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the voyage CONTINUES ... return to main page

The ocean as a place

Outside the west coast of Thailand and Burma is a vast archipelago few people have ever heard about. It consists of about a thousand islands called The Mergui (Myeik). This is the ancient home and last refuge of The Moken People.

image descriptionthe kabang:
we live here
image descriptionthree functions
of the bulb
image descriptionKabang DIY
onwards!

Sailing into Oblivion

The Moken have very few traditional Kabangs left. The reasons are both shocking and sad.

Stolen Jungle

The Moken are being settled into villages by the authorities. National Park regulations and the logging industry prohibit them from harvesting the trees needed to construct new Kabangs. The younger generations of Moken no longer knows the art of building one.

Harassment

The Moken are a humble and peaceful people with no citizenship, and thus no legal rights. In effect, this means they can not bring justice to anyone looking to rob and harass them. It is wise to try and blend in, so local boats like the Longtail are increasingly preferred.
image descriptionwelcome to
bamboo island
image descriptionThe Mergui
onwards!

Just another day

More than 3500 years of drifting on the oceans. What is it that the Moken might still offer us in our fast paced lives that we’ve forgotten about?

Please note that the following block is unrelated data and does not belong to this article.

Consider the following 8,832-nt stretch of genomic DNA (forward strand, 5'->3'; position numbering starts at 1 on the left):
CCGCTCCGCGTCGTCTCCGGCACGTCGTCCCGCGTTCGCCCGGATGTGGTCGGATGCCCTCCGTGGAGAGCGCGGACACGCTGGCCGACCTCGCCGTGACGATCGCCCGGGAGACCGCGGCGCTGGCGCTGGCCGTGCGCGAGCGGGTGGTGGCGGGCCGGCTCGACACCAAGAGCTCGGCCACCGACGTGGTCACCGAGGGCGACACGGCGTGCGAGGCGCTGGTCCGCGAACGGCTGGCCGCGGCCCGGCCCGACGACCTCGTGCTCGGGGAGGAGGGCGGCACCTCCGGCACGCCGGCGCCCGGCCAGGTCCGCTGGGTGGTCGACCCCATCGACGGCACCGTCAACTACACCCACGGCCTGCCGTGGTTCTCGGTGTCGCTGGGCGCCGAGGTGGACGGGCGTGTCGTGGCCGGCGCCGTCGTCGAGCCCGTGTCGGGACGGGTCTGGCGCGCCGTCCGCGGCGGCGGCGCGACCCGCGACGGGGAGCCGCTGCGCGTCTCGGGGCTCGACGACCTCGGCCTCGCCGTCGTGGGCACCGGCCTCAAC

Tsunami

When the tsunami hit in 2004, the Moken read the signs and saved lives. Their lore passes on invaluable knowledge of how to be at one with Mother Nature and her forces. Today the swells of fabricated information thrust upon us deprive us of what we essentially need to survive.

Bush Craft

For a Moken landing empty-handed on a desolate island, it would take just a couple of days to settle in with all necessities in place. What the modern world now has to set up as a specialized education: bushcraft, is just another day for the Moken.
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image descriptionWhere have all
the big fish gone?
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onwards!the voyage CONTINUES ...return to start

Stranded

Marine nomadic life is disappearing. Social developments force the Moken to settle on land, and the notion of the Ocean as a place to live is fading, even for the last of who we once were.

Life in the zoo

Today many Moken face being a 5-minute attraction for package tourists passing through. School may be available, but not in their own language. Now that their situation seems irreversible, they welcome offers of improved healthcare and sanitary facilities.

The rock and the hard place

Nobody wants to live as in a museum, and modern life has its advantages. But when the ticket is costing you your identity, it’s hard to enjoy the perks. As the young speardiver Hook says: “If I was given a choice, I would prefer my fathers time”.

One tree can save a culture

One Tree can save the Moken culture! Click here to find out how and be part of it! Or go to What can I do

image descriptionThe Last Kabang on
Surin Island